PROTESTS against the stifling weight of Indian bureaucracy turned venomous yesterday when an angry snake charmer dumped three bags of poisonous snakes at officials' feet.
The release of up to 40 snakes, including four deadly cobras, sent workers rushing for the exit as the serpents slithered across the floor of a land registry office in the town of Harraiya, in Uttar Pradesh. People clambered on to tables to escape being bitten while others shook pieces of cloth at the snakes to scare them off.
At least one hooded cobra was pictured rearing into its "strike" position.
"Snakes started climbing up the tables and chairs. Hundreds of people gathered outside the room, some of them with sticks in their hands, shouting that the snakes should be killed," said Ramsukh Sharma, an official, who said that the snakes caused "total chaos".
The snakes were eventually recaptured by police and workers from the state's forestry department but the snake charmer who released them, Hukkul Khan, who lives in the nearby village of Lara, was still being hunted.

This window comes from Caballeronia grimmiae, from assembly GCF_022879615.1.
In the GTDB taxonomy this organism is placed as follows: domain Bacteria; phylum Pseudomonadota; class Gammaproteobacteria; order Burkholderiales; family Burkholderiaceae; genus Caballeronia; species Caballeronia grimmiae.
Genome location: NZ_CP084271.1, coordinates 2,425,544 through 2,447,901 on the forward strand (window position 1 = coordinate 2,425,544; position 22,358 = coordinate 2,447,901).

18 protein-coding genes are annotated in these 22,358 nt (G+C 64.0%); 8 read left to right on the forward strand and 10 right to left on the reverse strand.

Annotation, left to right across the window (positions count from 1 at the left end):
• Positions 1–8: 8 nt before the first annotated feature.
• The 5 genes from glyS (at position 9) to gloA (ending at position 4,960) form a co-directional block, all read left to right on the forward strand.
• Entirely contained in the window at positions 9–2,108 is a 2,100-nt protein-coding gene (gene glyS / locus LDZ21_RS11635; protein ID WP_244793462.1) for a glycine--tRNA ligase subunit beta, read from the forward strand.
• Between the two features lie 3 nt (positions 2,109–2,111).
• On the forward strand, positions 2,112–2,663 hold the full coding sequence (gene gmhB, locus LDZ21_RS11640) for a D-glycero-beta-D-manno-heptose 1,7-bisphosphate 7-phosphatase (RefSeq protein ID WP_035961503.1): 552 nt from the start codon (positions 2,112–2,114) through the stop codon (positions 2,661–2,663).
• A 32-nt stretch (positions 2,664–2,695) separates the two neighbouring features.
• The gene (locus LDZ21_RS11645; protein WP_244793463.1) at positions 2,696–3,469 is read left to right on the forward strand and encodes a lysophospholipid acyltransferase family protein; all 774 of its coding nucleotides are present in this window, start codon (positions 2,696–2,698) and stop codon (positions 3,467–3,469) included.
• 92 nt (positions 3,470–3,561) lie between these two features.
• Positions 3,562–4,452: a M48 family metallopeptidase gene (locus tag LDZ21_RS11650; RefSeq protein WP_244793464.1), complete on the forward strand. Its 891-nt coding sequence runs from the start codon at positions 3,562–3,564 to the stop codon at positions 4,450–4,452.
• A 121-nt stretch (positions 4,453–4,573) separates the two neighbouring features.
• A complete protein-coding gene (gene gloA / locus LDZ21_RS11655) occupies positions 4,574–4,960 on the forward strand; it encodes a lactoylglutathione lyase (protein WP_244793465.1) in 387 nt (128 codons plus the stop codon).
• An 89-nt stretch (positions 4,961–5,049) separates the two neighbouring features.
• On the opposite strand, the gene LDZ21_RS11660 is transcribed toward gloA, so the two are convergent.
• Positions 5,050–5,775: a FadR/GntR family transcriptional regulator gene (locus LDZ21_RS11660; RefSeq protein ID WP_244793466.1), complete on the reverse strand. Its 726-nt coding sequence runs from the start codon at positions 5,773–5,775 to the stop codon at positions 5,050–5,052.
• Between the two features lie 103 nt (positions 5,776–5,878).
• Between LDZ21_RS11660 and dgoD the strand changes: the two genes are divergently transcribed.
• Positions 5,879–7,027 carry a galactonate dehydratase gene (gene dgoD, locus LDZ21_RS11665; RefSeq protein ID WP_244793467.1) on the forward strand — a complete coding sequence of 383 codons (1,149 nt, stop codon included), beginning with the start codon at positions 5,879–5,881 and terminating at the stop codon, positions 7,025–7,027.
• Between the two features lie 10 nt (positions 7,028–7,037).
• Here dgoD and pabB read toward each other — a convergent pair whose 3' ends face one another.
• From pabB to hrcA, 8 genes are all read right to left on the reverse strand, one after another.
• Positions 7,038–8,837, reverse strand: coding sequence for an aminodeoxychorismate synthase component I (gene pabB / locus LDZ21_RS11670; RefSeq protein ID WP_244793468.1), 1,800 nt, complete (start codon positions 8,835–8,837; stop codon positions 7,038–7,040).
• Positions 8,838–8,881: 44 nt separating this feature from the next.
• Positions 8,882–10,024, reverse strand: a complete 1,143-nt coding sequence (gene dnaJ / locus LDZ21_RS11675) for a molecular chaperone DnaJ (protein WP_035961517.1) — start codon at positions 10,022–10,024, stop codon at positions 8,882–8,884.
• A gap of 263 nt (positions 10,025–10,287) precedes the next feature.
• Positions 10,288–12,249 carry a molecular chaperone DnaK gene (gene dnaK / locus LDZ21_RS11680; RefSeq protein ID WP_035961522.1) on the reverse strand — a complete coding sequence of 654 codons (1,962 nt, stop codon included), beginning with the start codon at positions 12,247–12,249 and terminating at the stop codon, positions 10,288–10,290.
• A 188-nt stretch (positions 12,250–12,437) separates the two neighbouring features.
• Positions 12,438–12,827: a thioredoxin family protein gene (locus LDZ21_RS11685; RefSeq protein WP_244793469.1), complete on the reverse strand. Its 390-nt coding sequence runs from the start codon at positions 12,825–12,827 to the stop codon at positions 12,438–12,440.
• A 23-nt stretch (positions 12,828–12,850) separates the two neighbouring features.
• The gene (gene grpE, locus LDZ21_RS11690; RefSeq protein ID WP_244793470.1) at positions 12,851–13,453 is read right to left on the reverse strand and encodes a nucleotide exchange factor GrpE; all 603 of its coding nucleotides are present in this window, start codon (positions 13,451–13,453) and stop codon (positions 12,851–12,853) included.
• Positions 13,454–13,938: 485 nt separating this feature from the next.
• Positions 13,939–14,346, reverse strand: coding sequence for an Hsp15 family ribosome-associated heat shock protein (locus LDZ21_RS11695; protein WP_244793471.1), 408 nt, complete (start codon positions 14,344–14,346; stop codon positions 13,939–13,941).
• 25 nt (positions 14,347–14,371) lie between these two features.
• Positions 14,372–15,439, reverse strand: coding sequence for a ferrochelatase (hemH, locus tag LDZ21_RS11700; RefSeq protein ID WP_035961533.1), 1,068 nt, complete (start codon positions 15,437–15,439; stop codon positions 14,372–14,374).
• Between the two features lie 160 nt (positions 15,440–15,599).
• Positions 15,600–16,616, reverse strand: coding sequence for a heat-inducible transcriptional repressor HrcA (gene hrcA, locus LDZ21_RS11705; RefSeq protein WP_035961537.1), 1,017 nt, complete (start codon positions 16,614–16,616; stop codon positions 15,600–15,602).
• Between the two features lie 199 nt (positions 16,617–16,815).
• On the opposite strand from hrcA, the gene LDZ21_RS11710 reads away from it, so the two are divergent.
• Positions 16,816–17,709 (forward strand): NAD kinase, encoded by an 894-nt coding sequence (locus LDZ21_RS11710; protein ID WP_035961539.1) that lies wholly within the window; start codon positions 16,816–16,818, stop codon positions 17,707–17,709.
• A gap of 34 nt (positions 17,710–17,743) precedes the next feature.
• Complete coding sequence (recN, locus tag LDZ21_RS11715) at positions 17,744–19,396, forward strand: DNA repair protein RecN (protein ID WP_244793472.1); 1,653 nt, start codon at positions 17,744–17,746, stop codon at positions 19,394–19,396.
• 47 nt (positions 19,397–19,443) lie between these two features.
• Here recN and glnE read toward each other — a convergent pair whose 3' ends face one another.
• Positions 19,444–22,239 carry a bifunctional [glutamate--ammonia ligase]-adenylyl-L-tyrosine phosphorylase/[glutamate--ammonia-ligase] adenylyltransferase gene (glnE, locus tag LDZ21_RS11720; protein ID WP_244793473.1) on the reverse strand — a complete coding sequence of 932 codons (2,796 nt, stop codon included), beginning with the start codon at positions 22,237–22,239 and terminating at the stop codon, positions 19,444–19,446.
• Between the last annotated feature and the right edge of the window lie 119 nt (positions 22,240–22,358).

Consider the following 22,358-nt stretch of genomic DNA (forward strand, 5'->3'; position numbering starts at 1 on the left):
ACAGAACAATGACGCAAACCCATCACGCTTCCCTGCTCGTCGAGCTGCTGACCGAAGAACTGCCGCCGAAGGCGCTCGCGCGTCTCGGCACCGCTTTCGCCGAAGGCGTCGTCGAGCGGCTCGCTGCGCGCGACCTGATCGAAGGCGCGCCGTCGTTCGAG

Locals said that Mr Khan was frequently called in when snakes had been spotted, to help capture them.
He is said to have become aggrieved because officials in the office had blocked a plan to grant him a plot of land on which to keep the snakes that he had caught.
He alleged that they wanted illegal payments to approve the paperwork.
Bahar Dutt, an animal rights activist who has worked for eight years with snake charmers in India, said that many of them were struggling to find new forms of employment after the practice was outlawed under Indian law."Many snake charmers in India are having a tough time. They face a lot of problems readjusting to a new life."
Pushkar Raj, general secretary of India's People's Union for Civil Liberties, said that the incident reflected growing frustration among ordinary Indians with corruption in the country's bureaucracy.
"I wouldn't condone it but increasingly in India this kind of thing attracts public support ... Either you go to the courts, which for many Indians are unintelligible, and favour the rich, or else you make a statement like this."
Amita Singh, professor of law and governance at Jawaharlal Nehru University, agreed.
"For ordinary people in India it's a very difficult battle. Corruption has become such a culture at the grass roots and has become so frequent that it is very hard to remove it," she said.